Originally published in HBRJuly 13th, 2022
Leadership is about change, but what is a leader to do when faced with ubiquitous resistance? Resistance to change manifests itself in many ways, from foot-dragging and inertia to petty sabotage to outright rebellions. The best tool for leaders of change is to understand the predictable, universal sources of resistance in each situation and then strategize around them. Here is the ten I’ve found to be the most common.
Loss of control. Change interferes with autonomy and can make people feel that they’ve lost control over their territory. It’s not just political, as in who has the power. Our sense of self-determination is often the first thing to go when faced with a potential change coming from someone else. Smart leaders leave room for those affected by the change to make choices. They invite others into the planning, giving them ownership.
Excess uncertainty. If change feels like walking off a cliff blindfolded, then people will reject it. People will often prefer to remain mired in misery than to head toward an
unknown. As the saying goes, “Better the devil you know than the devil you don’t know.” To overcome inertia requires a sense of safety as well as an inspiring vision. Leaders should create certainty in the process with clear, simple steps and timetables.
Surprise, surprise! Decisions imposed on people suddenly, with no time to get used to the idea or prepare for the consequences, are generally resisted. It’s always easier to say No than to say Yes. Leaders should avoid the temptation to craft changes in secret and then announce them all at once. It’s better to plant seeds — that is, to sprinkle hints of what might be coming and seek input.
Everything seems different. Change is meant to bring something different, but how different? We are creatures of habit. Routines become automatic, but change jolts us into consciousness, sometimes in uncomfortable ways. Too many differences can be distracting or confusing. Leaders should try to minimize the number of unrelated differences introduced by a central change. Wherever possible, keep things familiar. Remain focused on the important things; avoid change for the sake of change.
Loss of face. By definition, change is a departure from the past. Those people associated with the last version — the one that didn’t work or the one that’s being superseded — are likely to be defensive about it. When change involves a big shift in strategic direction, the people responsible for the previous direction dread the perception that they must have been wrong. Leaders can help people maintain dignity by celebrating those elements of the past that are worth honoring and making it clear that the world has changed. That makes it easier to let go and move on.
Concerns about competence. Can I do it? Change is resisted when it makes people feel stupid. They might express skepticism about whether the new software version will work or whether digital journalism is really an improvement, but down deep, they are worried that their skills will be obsolete. Leaders should over-invest in structural reassurance, providing abundant information, education, training, mentors, and support systems. A period of overlap, running two systems simultaneously, helps ease transitions.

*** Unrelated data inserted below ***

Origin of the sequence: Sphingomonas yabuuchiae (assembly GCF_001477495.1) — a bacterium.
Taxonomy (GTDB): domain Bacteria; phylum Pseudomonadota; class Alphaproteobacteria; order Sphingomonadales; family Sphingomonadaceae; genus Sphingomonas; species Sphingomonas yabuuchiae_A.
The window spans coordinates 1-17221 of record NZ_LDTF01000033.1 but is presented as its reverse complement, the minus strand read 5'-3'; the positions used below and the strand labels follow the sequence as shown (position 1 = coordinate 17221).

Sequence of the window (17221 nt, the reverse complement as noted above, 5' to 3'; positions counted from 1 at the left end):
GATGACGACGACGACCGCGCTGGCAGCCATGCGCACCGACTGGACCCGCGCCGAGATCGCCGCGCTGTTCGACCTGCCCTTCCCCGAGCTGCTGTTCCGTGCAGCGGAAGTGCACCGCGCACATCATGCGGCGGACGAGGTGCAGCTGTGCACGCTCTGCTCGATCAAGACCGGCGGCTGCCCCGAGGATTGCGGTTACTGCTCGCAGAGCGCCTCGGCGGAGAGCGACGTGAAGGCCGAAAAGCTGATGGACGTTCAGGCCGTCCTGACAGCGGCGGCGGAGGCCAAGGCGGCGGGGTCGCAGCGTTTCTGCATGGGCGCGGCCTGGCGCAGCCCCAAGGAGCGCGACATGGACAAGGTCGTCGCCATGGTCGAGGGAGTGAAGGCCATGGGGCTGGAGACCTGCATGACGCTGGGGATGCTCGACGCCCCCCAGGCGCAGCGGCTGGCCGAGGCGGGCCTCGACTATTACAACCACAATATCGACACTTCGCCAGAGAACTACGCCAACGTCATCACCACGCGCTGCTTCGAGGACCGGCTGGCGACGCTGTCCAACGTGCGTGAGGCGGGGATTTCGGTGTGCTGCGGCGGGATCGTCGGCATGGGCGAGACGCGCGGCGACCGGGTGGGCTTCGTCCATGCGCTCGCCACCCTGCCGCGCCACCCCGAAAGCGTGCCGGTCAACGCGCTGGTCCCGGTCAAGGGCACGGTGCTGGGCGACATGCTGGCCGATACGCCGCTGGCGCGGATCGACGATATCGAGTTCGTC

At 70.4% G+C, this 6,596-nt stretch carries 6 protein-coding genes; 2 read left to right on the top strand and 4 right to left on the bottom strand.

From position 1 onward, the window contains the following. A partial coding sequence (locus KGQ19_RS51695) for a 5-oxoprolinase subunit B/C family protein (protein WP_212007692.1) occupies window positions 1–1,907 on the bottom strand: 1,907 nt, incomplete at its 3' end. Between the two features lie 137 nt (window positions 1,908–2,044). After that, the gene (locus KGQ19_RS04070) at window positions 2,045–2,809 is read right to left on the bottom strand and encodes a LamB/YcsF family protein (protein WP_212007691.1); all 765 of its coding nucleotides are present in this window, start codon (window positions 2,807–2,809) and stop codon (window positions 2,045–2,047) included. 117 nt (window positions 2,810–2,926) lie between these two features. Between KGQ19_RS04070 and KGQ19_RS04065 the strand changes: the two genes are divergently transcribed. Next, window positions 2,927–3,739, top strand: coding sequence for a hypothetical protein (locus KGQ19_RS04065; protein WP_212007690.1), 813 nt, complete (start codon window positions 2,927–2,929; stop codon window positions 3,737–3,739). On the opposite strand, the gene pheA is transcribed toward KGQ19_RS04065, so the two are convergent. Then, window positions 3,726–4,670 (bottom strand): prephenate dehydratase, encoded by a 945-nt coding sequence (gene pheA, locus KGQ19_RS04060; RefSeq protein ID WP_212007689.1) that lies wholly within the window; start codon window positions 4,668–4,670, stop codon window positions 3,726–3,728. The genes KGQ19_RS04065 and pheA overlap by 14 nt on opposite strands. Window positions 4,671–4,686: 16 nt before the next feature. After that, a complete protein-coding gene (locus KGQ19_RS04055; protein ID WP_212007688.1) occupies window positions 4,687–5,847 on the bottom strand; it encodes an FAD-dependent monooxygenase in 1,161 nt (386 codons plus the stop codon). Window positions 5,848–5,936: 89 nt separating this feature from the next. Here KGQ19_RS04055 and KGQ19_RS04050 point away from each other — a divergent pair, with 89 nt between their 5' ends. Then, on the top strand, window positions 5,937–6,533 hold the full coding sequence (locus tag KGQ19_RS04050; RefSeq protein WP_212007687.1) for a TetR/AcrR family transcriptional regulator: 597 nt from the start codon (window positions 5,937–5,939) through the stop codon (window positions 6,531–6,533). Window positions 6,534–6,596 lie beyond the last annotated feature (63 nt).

More work. Here is a universal challenge. Change is indeed more work. Those closest to the change in terms of designing and testing it are often overloaded, in part because of the inevitable unanticipated glitches in the middle of change, per “Kanter’s Law” that “everything can look like a failure in the middle.” Leaders should acknowledge the hard work of change by allowing some people to focus exclusively on it or adding extra perqs for participants (meals? valet parking? massages?). They should reward and recognize participants — and their families, too, who often make unseen sacrifices.
Ripple effects. Like tossing a pebble into a pond, change creates ripples, reaching distant spots in ever-widening circles. The ripples disrupt other departments, important customers, and people well outside the venture or neighborhood, and they start to push back, rebelling against changes they had nothing to do with that interfere with their own activities. Leaders should enlarge the circle of stakeholders. They must consider all affected parties, however distant, and work with them to minimize disruption.
Past resentments. The ghosts of the past are always lying in wait to haunt us. As long as everything is steady state, they remain out of sight. But the minute you need cooperation for something new or different, the ghosts spring into action. Old wounds reopen, and historic resentments are remembered — sometimes going back many generations. Leaders should consider gestures to heal the past before sailing into the future.
Sometimes the threat is real. Now we get to true pain and politics. Change is resisted because it can hurt. When new technologies displace old ones, jobs can be lost; prices can be cut; investments can be wiped out. The best thing leaders can do when the changes they seek pose a significant threat is, to be honest, transparent, fast, and fair. For example, one big layoff with strong transition assistance is better than successive waves of cuts. Although leaders can’t always make people feel comfortable with change, they can minimize discomfort. Diagnosing the sources of resistance is the first step toward good solutions. And feedback from resistors can even be helpful in improving the process of gaining acceptance for change.
This article was originally published in Harvard Business Review.
Rosabeth Moss Kanter is the Ernest L. Arbuckle Professor of Business Administration at Harvard Business School, the founding chair of the Harvard Advanced Leadership Initiative, and a former chief editor of Harvard Business Review.
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